Five days of dumplings and other stories

Trip Start Aug 12, 2011
Trip End Jan 31, 2012

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Where I stayed
The Phoenix hostel

Flag of China  , Shanghai,
Friday, August 12, 2011

Shanghai! We arrived Friday night to a hot and sweaty Shanghai still getting used to the weight of our packs. When we woke up the next morning the air-conditioning gave us a (very) false sense of acclimatisation - when we walked onto the street it felt like a stinky sauna. Either side of our central Shanghai hostel there were a variety of hole-in-the-wall style eating houses, fishmongers and fruit vendors. The streets were characteristically narrow with motorbikes and pushbikes whizzing by without respect for any kind of traffic signals. A green light and zebra crossing means it is slightly less dangerous to cross the road, maybe.

We found some noodles and then spent the day around the People's Square and Bund district in a jet lagged haze. While sitting resting our feet on Nanjing Rd East, a beggar boy was fascinated by our iPhone. We let him play on the phone and it was amazing how he could figure out which bits of the screen to press to get to and play the games. We made it down to the
Bund water front and checked out the Pudong skyline, with it's spire that gives the appearance of having skewered a few olives. We had walked a little way along the promenade and then got caught in a heavy rain storm amongst some concession-style buildings in a narrow alleyway - Bladerunner style! Mim perched in a random window ledge to avoid splashes from speeding taxis and Simon pretended he was on the run from an android assassin.

Sunday saw us more energised and ready to face the Shanghai museum - the building shaped like a serving dish or a mirror according to who you ask. Another unpredictable downpour found us buying a flimsy umbrella from a street hawker, wet enough and not yet haggle-savvy enough to beat the price down too much. The museum had loads of amazing material, the best being the bronze work from throughout China's history including manufacture and chemistry of the various alloys.

One of the standout places we went to in Shanghai was the insect, fish and bird market. The insects available were mostly crickets which we later learned may well have been being procured for cricket fighting matches! We also saw fish of all shapes and sizes, lots of interesting little birds, tortoises and some squirrels. There were all sorts of containers to carry home your cricket - small straw baskets, little decorated wooden boxes and custom made ceramic dishes to feed the crickets.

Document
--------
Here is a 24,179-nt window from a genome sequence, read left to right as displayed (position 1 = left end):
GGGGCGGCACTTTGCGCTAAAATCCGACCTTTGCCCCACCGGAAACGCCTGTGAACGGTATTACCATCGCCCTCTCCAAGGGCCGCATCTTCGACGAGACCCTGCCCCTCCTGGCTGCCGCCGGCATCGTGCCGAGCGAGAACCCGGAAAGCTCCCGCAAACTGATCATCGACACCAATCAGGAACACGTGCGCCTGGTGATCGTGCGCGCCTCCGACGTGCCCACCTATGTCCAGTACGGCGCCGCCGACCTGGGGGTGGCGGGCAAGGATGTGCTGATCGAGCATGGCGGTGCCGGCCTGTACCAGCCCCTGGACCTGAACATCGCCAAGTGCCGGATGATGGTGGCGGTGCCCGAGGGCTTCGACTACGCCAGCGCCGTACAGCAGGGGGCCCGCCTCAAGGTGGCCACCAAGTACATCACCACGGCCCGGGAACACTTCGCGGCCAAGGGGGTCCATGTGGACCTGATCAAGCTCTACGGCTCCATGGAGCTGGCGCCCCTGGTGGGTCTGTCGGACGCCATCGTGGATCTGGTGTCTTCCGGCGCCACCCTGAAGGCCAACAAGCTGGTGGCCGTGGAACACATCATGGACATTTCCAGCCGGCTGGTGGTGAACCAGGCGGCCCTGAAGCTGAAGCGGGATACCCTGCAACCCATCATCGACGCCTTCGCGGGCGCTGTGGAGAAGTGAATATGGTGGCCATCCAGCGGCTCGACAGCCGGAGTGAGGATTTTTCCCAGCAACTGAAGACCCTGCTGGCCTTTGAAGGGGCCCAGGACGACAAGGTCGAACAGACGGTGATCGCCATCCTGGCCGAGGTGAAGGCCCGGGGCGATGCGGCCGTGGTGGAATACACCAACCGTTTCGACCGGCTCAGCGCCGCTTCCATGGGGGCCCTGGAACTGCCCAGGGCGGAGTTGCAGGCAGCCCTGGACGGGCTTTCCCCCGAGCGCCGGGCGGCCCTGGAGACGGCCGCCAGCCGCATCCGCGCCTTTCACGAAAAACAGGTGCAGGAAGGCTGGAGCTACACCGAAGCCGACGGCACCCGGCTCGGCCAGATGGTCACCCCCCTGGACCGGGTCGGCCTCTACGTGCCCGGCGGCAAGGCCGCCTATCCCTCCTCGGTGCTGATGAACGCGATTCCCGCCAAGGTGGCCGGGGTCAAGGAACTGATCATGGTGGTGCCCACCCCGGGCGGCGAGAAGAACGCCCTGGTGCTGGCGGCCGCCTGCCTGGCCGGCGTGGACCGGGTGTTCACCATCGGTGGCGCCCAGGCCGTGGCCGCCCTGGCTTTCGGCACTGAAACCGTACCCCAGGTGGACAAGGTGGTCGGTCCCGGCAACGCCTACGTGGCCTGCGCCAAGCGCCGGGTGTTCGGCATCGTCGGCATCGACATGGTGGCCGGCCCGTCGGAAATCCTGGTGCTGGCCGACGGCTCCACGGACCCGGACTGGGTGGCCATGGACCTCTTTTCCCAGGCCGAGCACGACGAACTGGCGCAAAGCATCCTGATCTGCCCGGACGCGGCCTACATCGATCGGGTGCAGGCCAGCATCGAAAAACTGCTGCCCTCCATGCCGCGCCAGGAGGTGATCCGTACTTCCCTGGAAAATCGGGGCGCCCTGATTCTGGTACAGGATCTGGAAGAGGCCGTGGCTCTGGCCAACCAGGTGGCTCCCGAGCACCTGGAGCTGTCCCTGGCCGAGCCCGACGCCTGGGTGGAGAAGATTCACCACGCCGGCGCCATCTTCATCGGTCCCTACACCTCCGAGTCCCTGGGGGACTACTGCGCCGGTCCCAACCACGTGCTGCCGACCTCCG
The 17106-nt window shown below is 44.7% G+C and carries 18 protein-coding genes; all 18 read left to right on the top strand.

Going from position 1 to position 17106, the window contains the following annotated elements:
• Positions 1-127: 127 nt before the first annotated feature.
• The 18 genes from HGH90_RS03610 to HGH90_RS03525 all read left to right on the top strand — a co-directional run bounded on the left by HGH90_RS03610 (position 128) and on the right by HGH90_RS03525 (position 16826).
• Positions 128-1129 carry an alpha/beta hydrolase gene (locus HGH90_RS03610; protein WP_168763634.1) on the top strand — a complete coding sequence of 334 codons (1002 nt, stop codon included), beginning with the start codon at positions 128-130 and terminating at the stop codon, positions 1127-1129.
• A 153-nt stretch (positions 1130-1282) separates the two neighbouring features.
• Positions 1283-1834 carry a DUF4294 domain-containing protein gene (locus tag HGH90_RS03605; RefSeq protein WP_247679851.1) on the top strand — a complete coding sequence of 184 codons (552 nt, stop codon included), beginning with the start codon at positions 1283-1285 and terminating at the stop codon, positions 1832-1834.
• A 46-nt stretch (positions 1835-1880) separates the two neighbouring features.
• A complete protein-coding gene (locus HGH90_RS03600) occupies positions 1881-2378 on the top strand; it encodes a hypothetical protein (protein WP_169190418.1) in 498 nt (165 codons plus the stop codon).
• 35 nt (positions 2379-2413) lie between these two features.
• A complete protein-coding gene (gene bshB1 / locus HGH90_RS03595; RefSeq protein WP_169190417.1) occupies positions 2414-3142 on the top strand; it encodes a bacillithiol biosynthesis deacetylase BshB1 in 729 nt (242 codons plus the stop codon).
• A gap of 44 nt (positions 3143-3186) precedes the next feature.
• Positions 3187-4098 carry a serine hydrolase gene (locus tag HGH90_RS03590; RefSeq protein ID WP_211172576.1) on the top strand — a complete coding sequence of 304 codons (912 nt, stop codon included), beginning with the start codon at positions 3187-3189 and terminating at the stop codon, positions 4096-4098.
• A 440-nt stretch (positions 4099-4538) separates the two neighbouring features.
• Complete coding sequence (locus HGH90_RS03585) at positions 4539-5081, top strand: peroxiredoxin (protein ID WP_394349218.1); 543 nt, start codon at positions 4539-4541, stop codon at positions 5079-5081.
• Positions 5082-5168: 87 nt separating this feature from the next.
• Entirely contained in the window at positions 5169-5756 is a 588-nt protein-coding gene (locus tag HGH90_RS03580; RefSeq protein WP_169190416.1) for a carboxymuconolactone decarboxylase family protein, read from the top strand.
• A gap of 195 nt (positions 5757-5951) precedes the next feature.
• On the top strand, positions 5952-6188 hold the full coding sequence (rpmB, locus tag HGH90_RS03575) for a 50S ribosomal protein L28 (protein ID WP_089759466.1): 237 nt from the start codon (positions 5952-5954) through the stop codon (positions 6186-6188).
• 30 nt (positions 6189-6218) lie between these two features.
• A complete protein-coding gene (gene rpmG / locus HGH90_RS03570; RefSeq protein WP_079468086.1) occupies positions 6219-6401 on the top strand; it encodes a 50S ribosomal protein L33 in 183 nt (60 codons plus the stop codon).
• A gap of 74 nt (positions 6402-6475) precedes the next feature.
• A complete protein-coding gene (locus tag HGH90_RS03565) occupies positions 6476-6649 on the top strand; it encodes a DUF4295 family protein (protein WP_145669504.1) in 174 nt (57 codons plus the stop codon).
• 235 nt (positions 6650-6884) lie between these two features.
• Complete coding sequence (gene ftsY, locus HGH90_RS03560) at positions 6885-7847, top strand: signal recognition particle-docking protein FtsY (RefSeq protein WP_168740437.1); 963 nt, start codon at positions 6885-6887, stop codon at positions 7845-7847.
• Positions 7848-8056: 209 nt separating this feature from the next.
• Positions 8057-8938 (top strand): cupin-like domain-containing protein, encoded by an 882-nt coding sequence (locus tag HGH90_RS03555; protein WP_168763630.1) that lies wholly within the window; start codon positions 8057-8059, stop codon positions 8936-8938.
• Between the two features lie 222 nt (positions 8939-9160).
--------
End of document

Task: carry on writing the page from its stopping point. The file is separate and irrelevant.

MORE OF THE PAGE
Fuxing Park in the French concession had notable European influences by way of old couples dancing to Chinese retakes on classic songs (including "Click go the shears!"), kids having rollerblading lessons, groups of old men smoking and playing cards, whilst others flew kites. It was very pleasant just sitting and watching this scene, trying to stay awake in the warm humid afternoon.

Yuyuan garden. The next day we walked across a bridge with nine zig zags past a tea house
amongst hordes of tourists. The lake we walked across with its lotus flowers and schools of koi didn't need the smoke machine producing mist for any extra atmosphere. Surrounding the lake was a market lined with queues awaiting the best steamed buns in all Shanghai. We relented and sat down to these famed dumplings before heading into the Yuyuan garden. The Yuyuan garden was a classic- gingko trees, immaculate grassed gardens with fruit trees, bamboo thickets glimpsed through the elaborately carved window shutters of the temple buildings and tea houses dotted amongst it all. The crowds were formidable even on a Monday; and as is so typical of functioning temples it was nestled cheek-by-jowl with markets and busy neighborhoods, muffled but still audible over the garden walls.

After one of us who will remain nameless left her iPhone at the hostel, we got a foot onto the metro train before realising and scurrying back, packs on, drenched in sweat. A taxi was called - and so ensued 40 minutes of white-knuckled amazement. There are no rules. If you want to cross four lanes of freeway traffic with your horn on, you can. The driver squeezed through every gap in the traffic (irrespective of lanes) and beeped through every hold-up - Shanghai style. A few years older with a few more grey hairs we flopped onto our plane to Zurich.
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